Fair and Impartial Policing and Field Interviews
The “fair and impartial policing perspective” reflects a new way of thinking about the issue of biased policing. It is based on the science of bias, which tells us that biased policing is not, as some contend, due to widespread racism (and other prejudices) in policing. In fact, the science tells that even well-intentioned humans (and thus, officers) manifest biases that can impact their perceptions and behavior.
This training helps the officer to:
- Understand that even well-intentioned people have biases;
- Understand how implicit biases impact on what we perceive/see and can (unless prevented) impact on what we do;
- Understand that fair and impartial policing leads to effective policing; and,
- Use tools that help him/her
- recognize his/her conscious and implicit biases, and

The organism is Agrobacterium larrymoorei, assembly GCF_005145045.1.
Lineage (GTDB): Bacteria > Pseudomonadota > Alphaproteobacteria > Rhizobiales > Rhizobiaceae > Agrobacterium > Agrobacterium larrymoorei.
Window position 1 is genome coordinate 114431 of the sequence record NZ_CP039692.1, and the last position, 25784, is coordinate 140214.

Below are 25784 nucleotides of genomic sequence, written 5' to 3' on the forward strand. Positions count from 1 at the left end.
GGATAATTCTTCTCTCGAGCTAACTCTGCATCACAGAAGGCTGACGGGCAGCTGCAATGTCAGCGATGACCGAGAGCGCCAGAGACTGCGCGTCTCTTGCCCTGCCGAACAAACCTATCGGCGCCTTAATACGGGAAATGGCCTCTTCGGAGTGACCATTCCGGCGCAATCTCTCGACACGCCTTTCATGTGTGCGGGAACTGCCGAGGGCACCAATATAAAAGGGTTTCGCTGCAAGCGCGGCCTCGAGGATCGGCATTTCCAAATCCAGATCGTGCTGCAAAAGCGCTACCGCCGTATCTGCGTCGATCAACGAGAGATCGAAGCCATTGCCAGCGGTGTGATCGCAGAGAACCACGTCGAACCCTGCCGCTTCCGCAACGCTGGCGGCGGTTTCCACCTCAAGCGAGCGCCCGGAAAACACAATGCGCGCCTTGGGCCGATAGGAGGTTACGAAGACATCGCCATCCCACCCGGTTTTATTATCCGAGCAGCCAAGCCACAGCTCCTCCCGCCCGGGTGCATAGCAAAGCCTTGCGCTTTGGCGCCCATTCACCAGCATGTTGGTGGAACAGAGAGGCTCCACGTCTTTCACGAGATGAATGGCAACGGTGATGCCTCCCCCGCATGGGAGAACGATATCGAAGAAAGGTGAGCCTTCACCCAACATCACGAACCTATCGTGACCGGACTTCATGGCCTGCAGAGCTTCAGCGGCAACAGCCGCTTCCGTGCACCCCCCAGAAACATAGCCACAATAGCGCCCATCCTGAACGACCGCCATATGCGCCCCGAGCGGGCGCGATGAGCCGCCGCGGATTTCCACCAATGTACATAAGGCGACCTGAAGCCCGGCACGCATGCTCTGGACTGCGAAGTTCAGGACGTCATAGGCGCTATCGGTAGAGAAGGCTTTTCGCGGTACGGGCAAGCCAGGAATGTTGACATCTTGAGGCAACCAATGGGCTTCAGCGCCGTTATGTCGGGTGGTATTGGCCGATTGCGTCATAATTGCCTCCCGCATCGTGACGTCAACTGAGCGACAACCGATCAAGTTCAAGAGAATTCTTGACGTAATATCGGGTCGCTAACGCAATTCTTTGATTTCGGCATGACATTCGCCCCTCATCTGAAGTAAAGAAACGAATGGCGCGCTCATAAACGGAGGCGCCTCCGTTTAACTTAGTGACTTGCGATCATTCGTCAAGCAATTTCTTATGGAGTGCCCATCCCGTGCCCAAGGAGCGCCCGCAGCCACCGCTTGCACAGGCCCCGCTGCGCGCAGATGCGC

- implement “controlled” (unbiased) behavioral responses.
Field interviews serve several police purposes. The stopping and questioning of suspicious persons, especially those known to the police, has crime deterrent value. By virtue of the stop, such persons are made aware of the police presence and interest in them. Field interviews also show the community that the police are actively in pursuit of law and order. However, field stops must be conducted in a manner that protects citizens’ rights and creates a positive police image. Field stops are also an excellent source of intelligence.
Each time this seminar is offered, details such as dates, time, location, registration fees, continuing education units (CEUs) offered and relevant instructor information will be available on the registration form found in the calendar.